Poetry Explorer- Classic Contemporary Poetry, SOUTH STATE STREET, CHICAGO, by MAXWELL BODENHEIM



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SOUTH STATE STREET, CHICAGO, by             Poet's Biography
First Line: Rows of blankly box-like buildings
Last Line: Into the poised lyric of the sky.
Subject(s): Chicago; Streets; Avenues


I

Rows of blankly box-like buildings
Raise their sodden architecture
Into the poised lyric of the sky.
At their feet, pawn-shops and burlesque theaters
Yawn beneath their livid confetti.
In the pawn-shop windows, violins,
Cut-glass bowls and satchels mildly blink
Upon the mottled turbulence outside,
And sit with that detached assurance
Gripping things inanimate.
Near them, slyly shaded cabarets
Stand in bland and ornate sleep,
And the glassy luridness
Of penny-arcades flays the eyes.
The black crowd clatters like an idiot's wrath.

II

Wander with me down this street
Where the spectral night is caught
Like moon-paint on a colorless lane . . .
On this corner stands a woman
Sleekly, sulkily complacent.
Like a tigress nibbling bits of sugar.
At her side, a brawny, white-faced man
Whose fingers waltz upon his checkered suit,
Searches for one face amidst the crowd.
(His smile is like a rambling sword.)
His elbows almost touch a snowy girl
Whose body blooms with cool withdrawal.
From her little nook of peaceful scorn
She casts unseeing eyes upon the crowd.

Near her stands a weary newsboy
With a sullenly elfin face.
The night has leaned too intimately
On the frightened scampering of his soul.
But to this old, staidly patient woman
With her softly wintry eyes,
Night bends down in gentle revelation
Undisturbed by joy or hatred.
At her side, two factory girls
In slyly jaunty hats and swaggering coats,
Weave a twinkling summer with their words:
A summer where the night parades
Rakishly, and like a gold Beau Brummel.
With a gnome-like impudence
They thrust their little, pink tongues out
At men who sidle past.
To them, the frantic dinginess of day
Has melted to caressing restlessness
Tingling with the pride of breasts and hips.
At their side two dainty, languid girls
Playing with their suavely tangled dresses,
Touch the black crowd with unsearching eyes.
But the old man on the corner,
Bending over his cane like some tired warrior
Resting on a sword, peers at the crowd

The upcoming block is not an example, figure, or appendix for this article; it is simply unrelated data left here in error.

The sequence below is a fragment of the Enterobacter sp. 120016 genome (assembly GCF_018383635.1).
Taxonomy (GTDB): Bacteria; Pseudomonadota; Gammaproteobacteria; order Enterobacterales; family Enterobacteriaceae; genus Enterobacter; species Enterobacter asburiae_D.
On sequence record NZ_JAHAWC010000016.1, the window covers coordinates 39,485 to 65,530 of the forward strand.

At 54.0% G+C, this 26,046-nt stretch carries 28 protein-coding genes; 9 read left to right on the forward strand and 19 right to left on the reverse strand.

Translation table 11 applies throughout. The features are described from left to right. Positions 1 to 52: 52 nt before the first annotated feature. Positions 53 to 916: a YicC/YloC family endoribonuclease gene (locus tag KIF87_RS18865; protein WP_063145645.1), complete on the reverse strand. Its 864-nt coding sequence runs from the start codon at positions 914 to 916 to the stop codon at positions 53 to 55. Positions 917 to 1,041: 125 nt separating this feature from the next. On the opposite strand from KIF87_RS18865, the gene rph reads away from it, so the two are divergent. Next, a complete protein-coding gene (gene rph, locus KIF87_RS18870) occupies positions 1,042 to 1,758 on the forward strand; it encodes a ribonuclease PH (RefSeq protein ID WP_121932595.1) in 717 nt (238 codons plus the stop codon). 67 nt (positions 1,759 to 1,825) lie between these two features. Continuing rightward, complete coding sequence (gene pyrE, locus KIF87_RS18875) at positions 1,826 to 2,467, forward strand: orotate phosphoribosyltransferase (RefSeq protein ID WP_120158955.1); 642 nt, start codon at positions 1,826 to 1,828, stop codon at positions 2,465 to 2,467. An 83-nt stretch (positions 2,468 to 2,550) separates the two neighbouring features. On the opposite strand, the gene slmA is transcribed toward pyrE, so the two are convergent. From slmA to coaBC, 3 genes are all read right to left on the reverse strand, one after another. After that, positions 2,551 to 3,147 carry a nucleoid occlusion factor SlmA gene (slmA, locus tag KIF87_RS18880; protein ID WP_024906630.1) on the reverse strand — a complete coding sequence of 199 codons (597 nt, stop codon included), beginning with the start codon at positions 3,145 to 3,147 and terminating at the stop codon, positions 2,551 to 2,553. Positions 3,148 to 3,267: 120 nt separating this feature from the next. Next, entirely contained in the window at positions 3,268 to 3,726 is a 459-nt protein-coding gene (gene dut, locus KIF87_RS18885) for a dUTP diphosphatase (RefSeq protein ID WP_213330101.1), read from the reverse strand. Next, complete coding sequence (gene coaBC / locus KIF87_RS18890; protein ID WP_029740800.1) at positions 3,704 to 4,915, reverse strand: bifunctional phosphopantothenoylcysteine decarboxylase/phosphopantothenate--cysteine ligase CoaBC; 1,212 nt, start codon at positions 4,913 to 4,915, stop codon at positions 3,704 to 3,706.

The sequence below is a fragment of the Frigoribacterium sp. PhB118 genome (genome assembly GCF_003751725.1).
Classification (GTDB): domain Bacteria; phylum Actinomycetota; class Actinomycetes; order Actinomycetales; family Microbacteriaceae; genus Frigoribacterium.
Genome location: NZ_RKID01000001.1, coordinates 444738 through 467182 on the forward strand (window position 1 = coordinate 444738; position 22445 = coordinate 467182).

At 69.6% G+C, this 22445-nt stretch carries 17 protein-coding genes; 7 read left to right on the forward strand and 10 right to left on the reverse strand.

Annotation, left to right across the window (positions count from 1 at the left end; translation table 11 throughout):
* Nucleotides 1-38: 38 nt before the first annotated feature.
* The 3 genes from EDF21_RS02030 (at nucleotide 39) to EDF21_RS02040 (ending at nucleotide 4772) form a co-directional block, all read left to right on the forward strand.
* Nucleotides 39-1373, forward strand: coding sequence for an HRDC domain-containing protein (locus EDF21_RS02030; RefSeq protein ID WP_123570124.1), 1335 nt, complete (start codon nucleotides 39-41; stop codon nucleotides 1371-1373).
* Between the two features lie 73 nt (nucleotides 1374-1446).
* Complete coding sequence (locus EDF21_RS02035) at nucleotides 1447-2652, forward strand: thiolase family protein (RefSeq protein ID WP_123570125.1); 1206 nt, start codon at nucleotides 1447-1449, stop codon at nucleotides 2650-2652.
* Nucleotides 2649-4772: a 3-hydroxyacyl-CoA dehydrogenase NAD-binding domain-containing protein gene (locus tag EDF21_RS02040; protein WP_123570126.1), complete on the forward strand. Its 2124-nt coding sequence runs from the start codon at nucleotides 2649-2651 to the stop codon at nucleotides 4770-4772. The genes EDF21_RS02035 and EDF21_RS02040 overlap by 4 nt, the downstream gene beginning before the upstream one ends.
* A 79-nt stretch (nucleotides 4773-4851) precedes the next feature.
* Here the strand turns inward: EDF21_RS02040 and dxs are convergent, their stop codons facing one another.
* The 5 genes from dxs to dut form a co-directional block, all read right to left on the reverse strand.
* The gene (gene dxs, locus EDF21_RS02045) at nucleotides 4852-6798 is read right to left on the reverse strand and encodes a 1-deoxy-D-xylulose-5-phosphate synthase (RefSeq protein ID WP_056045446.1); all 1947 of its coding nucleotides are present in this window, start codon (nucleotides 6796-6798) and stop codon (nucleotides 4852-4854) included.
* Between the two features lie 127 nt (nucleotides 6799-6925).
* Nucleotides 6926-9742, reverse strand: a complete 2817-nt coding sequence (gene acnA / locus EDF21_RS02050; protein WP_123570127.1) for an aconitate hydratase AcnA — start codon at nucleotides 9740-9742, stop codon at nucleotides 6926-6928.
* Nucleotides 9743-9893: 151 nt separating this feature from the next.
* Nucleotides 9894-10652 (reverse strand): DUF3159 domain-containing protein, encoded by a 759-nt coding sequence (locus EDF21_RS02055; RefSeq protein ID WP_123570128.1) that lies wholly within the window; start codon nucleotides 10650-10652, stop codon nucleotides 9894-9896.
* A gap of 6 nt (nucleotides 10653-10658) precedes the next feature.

With the smouldering disdain
Of a King whipped out of his domain.
For a moment he smiles uncertainly,
Then wears a look of frail sternness.

Musty, Rabelaisian odors stray
From this naively gilded family-entrance
And make the body of a vagrant
Quiver as though unseen roses grazed him.
His face is blackly stubbled emptiness
Swerving to the rotted prayers of eyes.
Yet, sometimes his thin arm leaps out
And hangs a moment in the air,
As though he raised a violin of hate
And lacked the strength to play it.
A woman lurches from the family-entrance.
With tense solicitude she hugs
Her can of beer against her stunted bosom
And mumbles to herself.
The trampled blasphemy upon her face
Holds up, in death, its watery, barren eyes.
Indifferently, she brushes past the vagrant:
Life has peeled away her sense of touch.

III

With groping majesty, the endless crowd
Pounds its searching chant of feet
Down this tawdrily resplendent street.
People stray into a burlesque theatre
Framed with scarlet, blankly rotund girls.
Here a burly cattle raiser walks
With the grace of wind-swept prairie grass.
Behind him steps a slender clerk
Tendering his sprightly stridency
To the stolid, doll-like girl beside him.
At his side a heavy youth
Dully stands beneath his swaggering mask;
And a smiling man in black and white
Walks, like some Pierrot grown middle-aged.
Mutely twinkling fragments of a romance:
Tiny lights stand over this cabaret.
Men and women jovially emboldened
Stroll beneath the curtained entrance,
And their laughs, like softly brazen cowbells,
Change the scene to a strange pastoral.
Hectic shepherdesses drunk with night,
Women mingle their coquettish colors.
Suddenly, a man leaps out
From the open doorway's blazing pallor,
Smashing into the drab sidewalk.
His lips and eyelids break apart
And make a clown in sudden suicide . . .
Then the mottled nakedness
Of the scene comes, like a blow.

Stoically crushed in hovering grey
Night lies coldly on this street.
Momentary sounds crash into night
Like ghostly curses stifled in their birth. . . .
And over all the blankly box-like buildings
Raise their sodden architecture
Into the poised lyric of the sky.





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